In 2015 I went to Washington DC with several Housing First clients to attend the annual National Alliance to End Homelessness conference. Jedidiah Popp, one of the clients, and I went to the Hill to meet with Vermont’s representatives where Jed shared his story of struggling with addiction and homelessness.
What impressed me most about Jed then, as well as now, is his authenticity, sincerity, and commitment to doing whatever he can to help others who have experienced or who are experiencing the same struggles he has overcome. And on top of that, Jed is literally a ray of sunshine. His smiles easily, warmly and often. Given all he has been through in his short lifetime, that smile is such a testament to his shining, resilient spirit.
A few weeks ago, Jed spoke at our Annual Breakfast Fundraiser in front of more than 200 people. Below is an excerpt of his speech that garnered a standing ovation:
My time spent being homeless was exhausting. I was constantly emotionally and physically drained. I developed blisters on the soles of my feet that didn’t heal seem to heal. It was very painful.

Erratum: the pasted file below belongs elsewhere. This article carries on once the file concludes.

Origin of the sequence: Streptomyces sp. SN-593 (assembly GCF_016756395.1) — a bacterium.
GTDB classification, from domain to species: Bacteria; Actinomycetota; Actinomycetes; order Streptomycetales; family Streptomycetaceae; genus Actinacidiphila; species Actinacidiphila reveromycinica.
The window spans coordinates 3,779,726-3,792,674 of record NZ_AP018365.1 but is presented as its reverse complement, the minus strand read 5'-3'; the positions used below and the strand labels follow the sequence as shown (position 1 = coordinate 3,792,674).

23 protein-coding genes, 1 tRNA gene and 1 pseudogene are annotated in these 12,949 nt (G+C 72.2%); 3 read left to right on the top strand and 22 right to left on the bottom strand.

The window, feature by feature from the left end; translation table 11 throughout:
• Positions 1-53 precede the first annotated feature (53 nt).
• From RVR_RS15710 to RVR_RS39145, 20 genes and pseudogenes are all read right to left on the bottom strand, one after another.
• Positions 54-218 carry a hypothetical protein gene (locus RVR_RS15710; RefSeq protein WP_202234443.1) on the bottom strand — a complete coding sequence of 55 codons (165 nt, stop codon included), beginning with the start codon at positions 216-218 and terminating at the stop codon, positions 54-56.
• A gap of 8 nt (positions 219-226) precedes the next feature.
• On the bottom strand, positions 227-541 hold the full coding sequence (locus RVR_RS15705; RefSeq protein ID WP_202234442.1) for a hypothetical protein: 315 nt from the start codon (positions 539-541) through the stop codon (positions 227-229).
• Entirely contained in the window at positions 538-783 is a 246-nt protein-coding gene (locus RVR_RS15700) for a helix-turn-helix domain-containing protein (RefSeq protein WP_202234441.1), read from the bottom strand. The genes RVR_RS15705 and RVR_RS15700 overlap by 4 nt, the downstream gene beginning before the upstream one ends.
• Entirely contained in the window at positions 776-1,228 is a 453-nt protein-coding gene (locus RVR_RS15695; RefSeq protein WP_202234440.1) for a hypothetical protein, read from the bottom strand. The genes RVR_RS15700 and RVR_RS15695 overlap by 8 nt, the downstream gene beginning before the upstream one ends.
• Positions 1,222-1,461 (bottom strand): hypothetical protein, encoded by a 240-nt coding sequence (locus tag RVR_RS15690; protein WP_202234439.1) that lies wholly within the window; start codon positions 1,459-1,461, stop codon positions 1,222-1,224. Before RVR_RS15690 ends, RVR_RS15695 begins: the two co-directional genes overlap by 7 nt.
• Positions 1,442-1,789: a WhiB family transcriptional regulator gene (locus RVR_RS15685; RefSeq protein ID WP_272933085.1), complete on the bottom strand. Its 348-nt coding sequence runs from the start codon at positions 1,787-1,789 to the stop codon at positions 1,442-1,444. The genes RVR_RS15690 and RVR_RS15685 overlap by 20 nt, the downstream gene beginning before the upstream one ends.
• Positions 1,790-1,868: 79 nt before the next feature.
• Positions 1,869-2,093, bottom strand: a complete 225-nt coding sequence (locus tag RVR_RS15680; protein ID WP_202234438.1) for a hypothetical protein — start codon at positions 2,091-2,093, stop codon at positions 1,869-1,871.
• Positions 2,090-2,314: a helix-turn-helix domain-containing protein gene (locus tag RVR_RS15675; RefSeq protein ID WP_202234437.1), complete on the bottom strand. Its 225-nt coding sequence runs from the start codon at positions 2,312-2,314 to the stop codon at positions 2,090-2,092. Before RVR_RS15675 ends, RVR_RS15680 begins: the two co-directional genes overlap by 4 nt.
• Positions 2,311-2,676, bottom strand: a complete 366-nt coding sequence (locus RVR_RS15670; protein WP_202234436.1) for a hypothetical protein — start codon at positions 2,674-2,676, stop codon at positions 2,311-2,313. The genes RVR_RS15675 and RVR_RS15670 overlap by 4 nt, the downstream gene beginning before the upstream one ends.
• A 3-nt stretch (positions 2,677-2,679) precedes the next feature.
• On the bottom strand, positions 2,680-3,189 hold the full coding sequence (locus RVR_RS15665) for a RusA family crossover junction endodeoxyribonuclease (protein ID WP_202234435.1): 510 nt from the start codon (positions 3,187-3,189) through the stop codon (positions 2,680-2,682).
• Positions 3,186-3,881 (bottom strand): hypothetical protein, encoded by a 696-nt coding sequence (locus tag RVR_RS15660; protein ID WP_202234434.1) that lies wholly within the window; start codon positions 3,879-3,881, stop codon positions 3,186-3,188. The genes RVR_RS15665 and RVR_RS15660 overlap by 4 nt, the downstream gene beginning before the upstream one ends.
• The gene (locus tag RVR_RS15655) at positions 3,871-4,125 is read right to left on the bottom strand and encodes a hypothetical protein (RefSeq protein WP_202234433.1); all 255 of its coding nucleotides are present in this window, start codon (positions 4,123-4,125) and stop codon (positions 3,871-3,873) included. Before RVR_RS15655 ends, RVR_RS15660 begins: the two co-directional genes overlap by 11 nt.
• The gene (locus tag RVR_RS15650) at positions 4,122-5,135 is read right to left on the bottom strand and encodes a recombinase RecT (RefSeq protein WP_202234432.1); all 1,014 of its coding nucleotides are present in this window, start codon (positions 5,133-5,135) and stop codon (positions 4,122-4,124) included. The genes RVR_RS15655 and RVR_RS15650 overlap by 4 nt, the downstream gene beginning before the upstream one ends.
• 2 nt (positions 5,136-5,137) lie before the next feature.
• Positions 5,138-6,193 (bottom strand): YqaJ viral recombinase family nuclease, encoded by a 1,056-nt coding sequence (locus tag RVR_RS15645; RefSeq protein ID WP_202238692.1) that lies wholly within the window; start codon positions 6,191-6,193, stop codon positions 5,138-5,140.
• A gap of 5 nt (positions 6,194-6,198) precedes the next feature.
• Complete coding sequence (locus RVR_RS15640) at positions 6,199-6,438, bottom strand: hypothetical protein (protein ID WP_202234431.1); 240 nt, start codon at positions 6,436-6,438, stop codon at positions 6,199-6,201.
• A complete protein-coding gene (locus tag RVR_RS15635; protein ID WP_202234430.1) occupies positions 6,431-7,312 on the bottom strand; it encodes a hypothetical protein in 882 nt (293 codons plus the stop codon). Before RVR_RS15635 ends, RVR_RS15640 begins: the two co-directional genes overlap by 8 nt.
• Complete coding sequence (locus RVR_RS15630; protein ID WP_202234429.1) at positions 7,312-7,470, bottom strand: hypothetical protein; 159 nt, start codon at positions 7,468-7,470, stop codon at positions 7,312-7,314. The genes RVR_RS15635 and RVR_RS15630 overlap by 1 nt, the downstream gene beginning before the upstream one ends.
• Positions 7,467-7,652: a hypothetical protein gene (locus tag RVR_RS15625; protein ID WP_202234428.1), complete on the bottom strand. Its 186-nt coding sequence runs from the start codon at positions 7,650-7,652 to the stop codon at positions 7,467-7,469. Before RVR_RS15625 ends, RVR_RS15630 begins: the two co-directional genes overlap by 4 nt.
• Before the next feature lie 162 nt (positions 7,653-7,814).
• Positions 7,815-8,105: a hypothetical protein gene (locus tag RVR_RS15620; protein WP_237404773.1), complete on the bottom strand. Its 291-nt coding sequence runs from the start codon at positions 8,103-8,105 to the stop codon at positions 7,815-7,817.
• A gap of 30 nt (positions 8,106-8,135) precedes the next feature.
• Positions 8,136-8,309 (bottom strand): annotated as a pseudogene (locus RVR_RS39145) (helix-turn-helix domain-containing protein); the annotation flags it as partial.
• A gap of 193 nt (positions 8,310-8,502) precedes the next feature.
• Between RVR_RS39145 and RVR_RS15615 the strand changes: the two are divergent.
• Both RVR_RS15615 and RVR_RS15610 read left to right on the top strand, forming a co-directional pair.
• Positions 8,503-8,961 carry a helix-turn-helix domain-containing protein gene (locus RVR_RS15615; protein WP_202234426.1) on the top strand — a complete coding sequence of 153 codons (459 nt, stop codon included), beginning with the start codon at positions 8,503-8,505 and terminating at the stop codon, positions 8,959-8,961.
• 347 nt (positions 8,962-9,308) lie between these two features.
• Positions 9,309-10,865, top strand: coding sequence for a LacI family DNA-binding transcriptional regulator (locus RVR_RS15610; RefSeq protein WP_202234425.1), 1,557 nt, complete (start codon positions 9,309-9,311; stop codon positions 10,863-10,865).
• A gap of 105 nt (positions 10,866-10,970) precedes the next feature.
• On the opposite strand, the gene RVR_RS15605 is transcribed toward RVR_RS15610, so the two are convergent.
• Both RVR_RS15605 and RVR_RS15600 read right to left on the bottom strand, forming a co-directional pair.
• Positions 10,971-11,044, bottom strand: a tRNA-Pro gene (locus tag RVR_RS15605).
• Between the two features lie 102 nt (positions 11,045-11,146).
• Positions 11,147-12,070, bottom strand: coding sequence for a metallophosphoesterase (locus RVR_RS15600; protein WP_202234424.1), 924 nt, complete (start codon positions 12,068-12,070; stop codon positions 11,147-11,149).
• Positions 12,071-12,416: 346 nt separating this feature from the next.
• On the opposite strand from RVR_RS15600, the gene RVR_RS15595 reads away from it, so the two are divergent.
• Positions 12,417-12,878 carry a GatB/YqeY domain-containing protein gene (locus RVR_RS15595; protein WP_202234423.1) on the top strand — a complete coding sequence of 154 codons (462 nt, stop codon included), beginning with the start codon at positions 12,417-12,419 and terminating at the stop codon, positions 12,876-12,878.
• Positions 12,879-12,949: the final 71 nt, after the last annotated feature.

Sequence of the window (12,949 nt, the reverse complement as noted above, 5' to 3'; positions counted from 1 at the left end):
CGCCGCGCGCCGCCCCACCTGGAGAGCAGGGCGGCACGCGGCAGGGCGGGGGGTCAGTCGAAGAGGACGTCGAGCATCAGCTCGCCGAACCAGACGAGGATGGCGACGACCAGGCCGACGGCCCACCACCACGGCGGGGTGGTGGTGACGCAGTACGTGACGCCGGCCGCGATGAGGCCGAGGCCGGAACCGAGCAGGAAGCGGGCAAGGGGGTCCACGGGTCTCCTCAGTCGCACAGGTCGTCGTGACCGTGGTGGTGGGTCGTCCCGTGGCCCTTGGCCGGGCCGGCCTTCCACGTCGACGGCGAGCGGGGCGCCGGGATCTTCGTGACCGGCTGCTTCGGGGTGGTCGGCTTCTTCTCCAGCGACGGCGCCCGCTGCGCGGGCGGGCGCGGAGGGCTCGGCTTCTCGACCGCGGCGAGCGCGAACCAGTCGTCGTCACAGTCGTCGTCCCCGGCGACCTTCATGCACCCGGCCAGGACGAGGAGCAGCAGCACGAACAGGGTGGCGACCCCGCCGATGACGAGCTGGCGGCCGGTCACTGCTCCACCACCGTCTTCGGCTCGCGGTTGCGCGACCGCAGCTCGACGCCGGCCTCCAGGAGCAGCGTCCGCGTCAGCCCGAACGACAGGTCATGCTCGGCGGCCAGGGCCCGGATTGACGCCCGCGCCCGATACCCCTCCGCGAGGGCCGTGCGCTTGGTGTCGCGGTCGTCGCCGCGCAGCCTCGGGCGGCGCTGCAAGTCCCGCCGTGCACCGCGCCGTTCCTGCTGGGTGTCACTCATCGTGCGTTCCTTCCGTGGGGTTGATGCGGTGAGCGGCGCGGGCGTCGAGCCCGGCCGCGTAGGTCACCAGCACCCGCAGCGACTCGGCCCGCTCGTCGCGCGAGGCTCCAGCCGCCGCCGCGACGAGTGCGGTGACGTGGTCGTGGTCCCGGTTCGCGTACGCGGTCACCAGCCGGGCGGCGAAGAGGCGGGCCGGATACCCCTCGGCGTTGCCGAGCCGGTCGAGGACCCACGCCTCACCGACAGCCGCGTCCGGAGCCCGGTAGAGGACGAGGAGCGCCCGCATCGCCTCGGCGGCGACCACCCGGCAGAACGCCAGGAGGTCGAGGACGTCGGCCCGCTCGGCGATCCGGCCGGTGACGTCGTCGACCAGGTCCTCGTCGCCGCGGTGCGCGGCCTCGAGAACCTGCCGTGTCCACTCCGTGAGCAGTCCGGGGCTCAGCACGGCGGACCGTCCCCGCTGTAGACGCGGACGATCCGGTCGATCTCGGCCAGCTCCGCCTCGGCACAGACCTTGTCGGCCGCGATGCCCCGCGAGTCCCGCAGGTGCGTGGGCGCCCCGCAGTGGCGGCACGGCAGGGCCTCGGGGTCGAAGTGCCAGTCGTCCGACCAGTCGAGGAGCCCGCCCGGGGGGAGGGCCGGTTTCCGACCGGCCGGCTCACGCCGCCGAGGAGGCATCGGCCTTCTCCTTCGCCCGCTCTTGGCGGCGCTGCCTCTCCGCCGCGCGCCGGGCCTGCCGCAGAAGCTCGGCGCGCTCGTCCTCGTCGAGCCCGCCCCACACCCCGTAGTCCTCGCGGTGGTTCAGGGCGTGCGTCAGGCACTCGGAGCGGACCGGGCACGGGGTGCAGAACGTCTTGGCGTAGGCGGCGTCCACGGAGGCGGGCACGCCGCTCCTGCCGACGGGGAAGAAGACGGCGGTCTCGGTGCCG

The community helped me out wherever and whenever they could. I was given a sleeping bag, pillow and a mat and I found shelter in an open corridor in a shopping center. Through the window from where I slept was a Sleepy’s Mattress store filled with large, warm, comfortable beds. I would stare at those mattresses as I tried to fall asleep on the cold, wet pavement and think of the things in my life that brought me to that point. I’d think of friends whose trust took many years to gain and develop and then seemed to take just days to lose, along with their friendship. I’d think of the items that had great sentimental value of mine that I left behind and that I’d never see again. Night after night these thoughts filled my head.